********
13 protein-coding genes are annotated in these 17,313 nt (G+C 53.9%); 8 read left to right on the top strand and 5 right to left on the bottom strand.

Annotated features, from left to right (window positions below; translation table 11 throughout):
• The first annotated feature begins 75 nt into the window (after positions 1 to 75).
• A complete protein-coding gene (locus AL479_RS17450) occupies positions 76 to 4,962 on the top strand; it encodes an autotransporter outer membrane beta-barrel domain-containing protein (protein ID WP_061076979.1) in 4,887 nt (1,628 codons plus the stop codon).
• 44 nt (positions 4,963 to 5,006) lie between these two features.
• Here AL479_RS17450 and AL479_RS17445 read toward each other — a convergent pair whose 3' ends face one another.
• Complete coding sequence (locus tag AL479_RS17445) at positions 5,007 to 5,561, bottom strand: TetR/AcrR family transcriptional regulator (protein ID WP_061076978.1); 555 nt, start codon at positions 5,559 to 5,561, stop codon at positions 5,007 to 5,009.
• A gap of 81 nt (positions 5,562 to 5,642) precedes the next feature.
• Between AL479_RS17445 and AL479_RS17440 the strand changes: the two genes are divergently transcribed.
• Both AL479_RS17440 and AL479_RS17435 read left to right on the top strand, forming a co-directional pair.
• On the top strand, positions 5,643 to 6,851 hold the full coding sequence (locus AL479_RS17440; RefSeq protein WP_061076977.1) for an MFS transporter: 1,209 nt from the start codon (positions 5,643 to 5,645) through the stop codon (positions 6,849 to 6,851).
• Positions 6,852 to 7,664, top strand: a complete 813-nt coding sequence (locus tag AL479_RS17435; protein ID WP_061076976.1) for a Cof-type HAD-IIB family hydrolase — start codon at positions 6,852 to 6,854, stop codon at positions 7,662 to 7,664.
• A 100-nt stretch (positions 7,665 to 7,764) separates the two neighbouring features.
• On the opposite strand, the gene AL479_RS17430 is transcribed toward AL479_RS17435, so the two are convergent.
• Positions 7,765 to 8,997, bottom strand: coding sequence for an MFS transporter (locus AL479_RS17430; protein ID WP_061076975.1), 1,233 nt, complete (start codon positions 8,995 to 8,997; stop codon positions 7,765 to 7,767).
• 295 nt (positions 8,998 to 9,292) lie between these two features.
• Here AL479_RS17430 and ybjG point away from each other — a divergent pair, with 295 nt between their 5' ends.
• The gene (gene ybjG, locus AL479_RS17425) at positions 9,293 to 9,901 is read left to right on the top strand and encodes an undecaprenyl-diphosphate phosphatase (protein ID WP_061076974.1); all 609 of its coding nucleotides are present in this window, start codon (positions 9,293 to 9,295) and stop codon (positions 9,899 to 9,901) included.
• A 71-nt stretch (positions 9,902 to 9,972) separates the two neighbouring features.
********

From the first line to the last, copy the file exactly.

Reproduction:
13 protein-coding genes are annotated in these 17,313 nt (G+C 53.9%); 8 read left to right on the top strand and 5 right to left on the bottom strand.

Annotated features, from left to right (window positions below; translation table 11 throughout):
• The first annotated feature begins 75 nt into the window (after positions 1 to 75).
• A complete protein-coding gene (locus AL479_RS17450) occupies positions 76 to 4,962 on the top strand; it encodes an autotransporter outer membrane beta-barrel domain-containing protein (protein ID WP_061076979.1) in 4,887 nt (1,628 codons plus the stop codon).
• 44 nt (positions 4,963 to 5,006) lie between these two features.
• Here AL479_RS17450 and AL479_RS17445 read toward each other — a convergent pair whose 3' ends face one another.
• Complete coding sequence (locus tag AL479_RS17445) at positions 5,007 to 5,561, bottom strand: TetR/AcrR family transcriptional regulator (protein ID WP_061076978.1); 555 nt, start codon at positions 5,559 to 5,561, stop codon at positions 5,007 to 5,009.
• A gap of 81 nt (positions 5,562 to 5,642) precedes the next feature.
• Between AL479_RS17445 and AL479_RS17440 the strand changes: the two genes are divergently transcribed.
• Both AL479_RS17440 and AL479_RS17435 read left to right on the top strand, forming a co-directional pair.
• On the top strand, positions 5,643 to 6,851 hold the full coding sequence (locus AL479_RS17440; RefSeq protein WP_061076977.1) for an MFS transporter: 1,209 nt from the start codon (positions 5,643 to 5,645) through the stop codon (positions 6,849 to 6,851).
• Positions 6,852 to 7,664, top strand: a complete 813-nt coding sequence (locus tag AL479_RS17435; protein ID WP_061076976.1) for a Cof-type HAD-IIB family hydrolase — start codon at positions 6,852 to 6,854, stop codon at positions 7,662 to 7,664.
• A 100-nt stretch (positions 7,665 to 7,764) separates the two neighbouring features.
• On the opposite strand, the gene AL479_RS17430 is transcribed toward AL479_RS17435, so the two are convergent.
• Positions 7,765 to 8,997, bottom strand: coding sequence for an MFS transporter (locus AL479_RS17430; protein ID WP_061076975.1), 1,233 nt, complete (start codon positions 8,995 to 8,997; stop codon positions 7,765 to 7,767).
• 295 nt (positions 8,998 to 9,292) lie between these two features.
• Here AL479_RS17430 and ybjG point away from each other — a divergent pair, with 295 nt between their 5' ends.
• The gene (gene ybjG, locus AL479_RS17425) at positions 9,293 to 9,901 is read left to right on the top strand and encodes an undecaprenyl-diphosphate phosphatase (protein ID WP_061076974.1); all 609 of its coding nucleotides are present in this window, start codon (positions 9,293 to 9,295) and stop codon (positions 9,899 to 9,901) included.
• A 71-nt stretch (positions 9,902 to 9,972) separates the two neighbouring features.